Bilateral competition and cooperation open up win-win results
China News Service: The past five decades have witnessed the benefits to China, Germany as well as the whole world brought by bilateral cooperation. Unfortunately, if you look at the German media, they always emphasize the competition from China. So do you think that Chinese companies and German companies can still maintain this win-win situation? Or will there be more and more competition?
Horst Löchel: The situation has changed in the last 5 to 10 years, perhaps. And this is very much related with the rise of China and the stronger competitiveness of Chinese companies. At the beginning, at the first 20, 30 years, the model was very easy. We had in China a lot of labor. Especially, cheap labors are very good for German companies to produce in China and export at least part of this production back to the world.
And there was not so much strong competition for German companies, especially not in terms of technology and in the core competencies of the German manufacturing industry, for example, chemistry and car industry. And this has changed. This is the normal way of division of labor. If countries are rising on their level in economic terms, they are more technology-sophisticated. That means also competition, more competition for German companies. But I think the German companies are not so much afraid of competition. I think they can take this race and develop further on their innovation either in competition with Chinese companies or in cooperation. Competition is business. So this is not a bad thing.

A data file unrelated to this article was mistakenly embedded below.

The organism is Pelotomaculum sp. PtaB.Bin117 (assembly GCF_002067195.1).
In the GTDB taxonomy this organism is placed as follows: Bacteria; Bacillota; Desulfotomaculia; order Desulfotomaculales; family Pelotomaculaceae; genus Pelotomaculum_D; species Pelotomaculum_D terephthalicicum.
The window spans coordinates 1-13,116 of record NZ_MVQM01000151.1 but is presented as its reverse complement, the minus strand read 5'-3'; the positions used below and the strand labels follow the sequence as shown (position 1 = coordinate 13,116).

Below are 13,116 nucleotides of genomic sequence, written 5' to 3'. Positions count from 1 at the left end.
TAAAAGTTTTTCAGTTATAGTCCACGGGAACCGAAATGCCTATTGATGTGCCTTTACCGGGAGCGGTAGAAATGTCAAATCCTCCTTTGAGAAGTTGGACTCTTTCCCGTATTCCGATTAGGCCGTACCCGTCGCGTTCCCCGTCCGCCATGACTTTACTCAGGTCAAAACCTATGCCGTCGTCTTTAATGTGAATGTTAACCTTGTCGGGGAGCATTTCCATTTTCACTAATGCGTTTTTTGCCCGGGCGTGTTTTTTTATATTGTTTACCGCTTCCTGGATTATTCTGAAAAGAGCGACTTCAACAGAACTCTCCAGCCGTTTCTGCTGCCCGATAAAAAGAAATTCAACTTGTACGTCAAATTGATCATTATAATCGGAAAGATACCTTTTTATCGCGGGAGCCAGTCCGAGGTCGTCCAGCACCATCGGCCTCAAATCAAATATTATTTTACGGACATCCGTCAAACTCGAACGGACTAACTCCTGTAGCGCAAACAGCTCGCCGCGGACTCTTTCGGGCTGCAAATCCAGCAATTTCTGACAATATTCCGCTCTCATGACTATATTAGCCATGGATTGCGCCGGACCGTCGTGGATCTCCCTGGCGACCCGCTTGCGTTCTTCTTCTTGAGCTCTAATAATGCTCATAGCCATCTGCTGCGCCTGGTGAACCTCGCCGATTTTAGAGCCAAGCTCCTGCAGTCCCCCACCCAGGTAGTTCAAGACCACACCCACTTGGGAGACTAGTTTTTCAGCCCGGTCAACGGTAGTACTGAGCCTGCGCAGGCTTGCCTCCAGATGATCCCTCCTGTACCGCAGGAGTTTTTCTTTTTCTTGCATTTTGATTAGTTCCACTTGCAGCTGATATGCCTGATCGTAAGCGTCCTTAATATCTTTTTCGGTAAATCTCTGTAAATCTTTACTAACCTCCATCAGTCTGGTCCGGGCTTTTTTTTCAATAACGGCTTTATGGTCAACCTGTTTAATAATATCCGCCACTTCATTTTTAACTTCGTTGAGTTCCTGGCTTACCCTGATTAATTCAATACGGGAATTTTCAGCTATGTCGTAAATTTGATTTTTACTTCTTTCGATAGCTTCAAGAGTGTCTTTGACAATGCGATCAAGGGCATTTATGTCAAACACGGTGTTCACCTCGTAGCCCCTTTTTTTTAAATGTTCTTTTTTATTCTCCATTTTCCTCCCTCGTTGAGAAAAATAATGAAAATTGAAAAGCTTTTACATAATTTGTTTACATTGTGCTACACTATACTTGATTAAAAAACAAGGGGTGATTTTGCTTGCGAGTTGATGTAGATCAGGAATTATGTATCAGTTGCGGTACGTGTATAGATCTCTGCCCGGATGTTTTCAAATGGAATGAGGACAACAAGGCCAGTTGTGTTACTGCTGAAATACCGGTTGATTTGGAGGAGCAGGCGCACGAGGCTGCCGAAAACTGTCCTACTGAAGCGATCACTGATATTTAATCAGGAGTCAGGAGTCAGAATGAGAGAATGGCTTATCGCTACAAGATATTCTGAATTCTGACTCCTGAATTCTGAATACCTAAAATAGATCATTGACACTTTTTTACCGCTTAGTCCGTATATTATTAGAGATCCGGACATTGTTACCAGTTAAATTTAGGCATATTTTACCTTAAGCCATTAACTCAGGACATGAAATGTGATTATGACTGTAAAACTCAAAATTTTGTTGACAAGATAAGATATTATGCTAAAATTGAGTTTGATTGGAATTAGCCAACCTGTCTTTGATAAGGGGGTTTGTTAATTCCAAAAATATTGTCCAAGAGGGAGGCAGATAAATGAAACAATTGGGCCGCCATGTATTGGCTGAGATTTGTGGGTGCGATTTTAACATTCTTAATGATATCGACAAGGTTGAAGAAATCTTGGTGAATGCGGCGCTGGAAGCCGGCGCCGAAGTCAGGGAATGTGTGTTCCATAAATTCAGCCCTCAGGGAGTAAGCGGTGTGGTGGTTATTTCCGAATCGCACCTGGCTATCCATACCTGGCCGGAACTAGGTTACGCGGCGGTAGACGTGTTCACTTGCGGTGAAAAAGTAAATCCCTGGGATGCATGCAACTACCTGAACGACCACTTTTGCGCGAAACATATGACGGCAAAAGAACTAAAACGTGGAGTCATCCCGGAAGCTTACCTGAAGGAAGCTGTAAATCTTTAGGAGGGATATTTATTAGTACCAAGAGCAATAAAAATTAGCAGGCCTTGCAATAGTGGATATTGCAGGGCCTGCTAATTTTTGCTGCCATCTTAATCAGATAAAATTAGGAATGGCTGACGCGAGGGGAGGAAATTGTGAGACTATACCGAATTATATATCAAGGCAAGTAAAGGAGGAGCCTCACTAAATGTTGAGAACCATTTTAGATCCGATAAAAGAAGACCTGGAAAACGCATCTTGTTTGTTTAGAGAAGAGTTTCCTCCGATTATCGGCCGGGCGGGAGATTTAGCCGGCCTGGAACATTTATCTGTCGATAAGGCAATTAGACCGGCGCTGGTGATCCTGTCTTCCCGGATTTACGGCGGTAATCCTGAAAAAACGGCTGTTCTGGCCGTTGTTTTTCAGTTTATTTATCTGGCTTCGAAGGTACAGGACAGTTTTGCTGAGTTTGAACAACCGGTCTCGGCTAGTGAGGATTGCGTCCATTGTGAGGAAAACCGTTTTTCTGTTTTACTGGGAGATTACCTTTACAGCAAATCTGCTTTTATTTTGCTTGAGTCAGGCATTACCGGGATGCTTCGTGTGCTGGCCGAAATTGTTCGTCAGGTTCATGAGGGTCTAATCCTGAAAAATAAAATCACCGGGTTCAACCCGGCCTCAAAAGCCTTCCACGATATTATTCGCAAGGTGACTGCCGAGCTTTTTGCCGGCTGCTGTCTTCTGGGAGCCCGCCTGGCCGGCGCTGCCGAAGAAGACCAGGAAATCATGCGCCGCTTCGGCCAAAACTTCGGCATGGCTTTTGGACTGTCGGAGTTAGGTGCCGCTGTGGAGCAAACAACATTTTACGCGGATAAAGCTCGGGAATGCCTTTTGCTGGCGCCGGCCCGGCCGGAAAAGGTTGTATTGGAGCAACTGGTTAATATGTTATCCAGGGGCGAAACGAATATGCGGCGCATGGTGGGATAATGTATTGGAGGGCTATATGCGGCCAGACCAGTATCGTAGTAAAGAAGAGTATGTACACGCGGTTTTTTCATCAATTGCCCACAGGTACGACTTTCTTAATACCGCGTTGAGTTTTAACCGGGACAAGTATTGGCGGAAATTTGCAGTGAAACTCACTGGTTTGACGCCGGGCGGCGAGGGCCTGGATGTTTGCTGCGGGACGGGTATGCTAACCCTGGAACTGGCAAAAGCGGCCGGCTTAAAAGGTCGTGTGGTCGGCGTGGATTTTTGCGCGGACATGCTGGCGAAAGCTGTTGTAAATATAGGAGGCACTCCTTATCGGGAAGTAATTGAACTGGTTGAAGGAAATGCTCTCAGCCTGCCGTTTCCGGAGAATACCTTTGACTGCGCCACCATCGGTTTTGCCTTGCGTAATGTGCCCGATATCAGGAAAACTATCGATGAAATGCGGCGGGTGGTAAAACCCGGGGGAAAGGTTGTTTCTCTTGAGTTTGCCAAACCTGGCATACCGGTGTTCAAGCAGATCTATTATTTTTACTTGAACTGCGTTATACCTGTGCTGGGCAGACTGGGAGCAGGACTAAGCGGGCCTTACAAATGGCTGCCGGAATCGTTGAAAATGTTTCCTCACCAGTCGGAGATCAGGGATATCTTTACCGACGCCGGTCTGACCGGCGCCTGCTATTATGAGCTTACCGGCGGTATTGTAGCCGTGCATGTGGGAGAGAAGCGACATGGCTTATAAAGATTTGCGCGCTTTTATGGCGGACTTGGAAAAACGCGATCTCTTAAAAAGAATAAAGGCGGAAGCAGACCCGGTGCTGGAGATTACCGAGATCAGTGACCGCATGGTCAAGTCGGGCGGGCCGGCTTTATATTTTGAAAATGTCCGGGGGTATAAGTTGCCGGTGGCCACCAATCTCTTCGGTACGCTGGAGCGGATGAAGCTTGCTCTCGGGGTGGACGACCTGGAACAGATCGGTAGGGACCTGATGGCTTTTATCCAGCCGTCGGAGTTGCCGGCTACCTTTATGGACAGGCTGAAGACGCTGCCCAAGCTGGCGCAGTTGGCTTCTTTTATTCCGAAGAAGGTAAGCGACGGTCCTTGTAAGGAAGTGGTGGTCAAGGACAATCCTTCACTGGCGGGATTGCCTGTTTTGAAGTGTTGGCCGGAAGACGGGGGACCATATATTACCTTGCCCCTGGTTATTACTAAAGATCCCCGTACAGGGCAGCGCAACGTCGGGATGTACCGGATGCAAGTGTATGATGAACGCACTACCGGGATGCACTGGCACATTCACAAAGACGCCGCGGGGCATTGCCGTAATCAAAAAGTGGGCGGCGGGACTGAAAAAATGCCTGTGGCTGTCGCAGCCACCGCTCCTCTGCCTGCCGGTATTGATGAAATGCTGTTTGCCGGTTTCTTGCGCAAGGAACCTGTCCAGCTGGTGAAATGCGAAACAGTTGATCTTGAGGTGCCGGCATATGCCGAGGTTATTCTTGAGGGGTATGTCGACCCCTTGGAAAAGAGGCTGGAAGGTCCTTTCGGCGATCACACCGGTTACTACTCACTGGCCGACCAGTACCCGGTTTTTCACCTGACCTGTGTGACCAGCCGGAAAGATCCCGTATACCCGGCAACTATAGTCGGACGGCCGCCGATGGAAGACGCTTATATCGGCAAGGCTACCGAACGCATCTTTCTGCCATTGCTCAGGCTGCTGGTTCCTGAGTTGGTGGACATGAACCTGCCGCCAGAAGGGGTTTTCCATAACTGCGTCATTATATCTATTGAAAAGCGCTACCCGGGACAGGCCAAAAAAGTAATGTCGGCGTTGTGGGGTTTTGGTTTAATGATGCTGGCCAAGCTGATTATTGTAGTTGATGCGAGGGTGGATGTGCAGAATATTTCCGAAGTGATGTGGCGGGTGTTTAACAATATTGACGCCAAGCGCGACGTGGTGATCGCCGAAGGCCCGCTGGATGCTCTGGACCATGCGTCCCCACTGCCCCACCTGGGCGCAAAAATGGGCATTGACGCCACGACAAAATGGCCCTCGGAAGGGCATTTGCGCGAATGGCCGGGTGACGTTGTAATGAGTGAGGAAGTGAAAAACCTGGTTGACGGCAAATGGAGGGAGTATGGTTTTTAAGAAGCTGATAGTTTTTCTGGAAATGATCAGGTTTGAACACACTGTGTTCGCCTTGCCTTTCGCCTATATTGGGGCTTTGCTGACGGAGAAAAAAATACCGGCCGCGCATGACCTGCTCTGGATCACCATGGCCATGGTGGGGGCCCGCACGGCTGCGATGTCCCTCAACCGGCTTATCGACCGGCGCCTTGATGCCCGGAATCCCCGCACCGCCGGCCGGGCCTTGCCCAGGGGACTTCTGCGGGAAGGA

Li Yuan: Fifty years ago, China and Germany broke through the iron curtain of the Cold War and crossed the ideological divide to establish diplomatic relations with each other, which was very important for establishing a multi-polar world order. The relationship between China and Germany is proven to be fruitful and continues to benefit the people of both countries. Bilateral trade between China and Germany has grown from less than 300 million in 1972 to more than 230 billion in 2021. China has been Germany's largest trading partner for six consecutive years. And Germany has been China's largest trading partner in Europe for 47 consecutive years.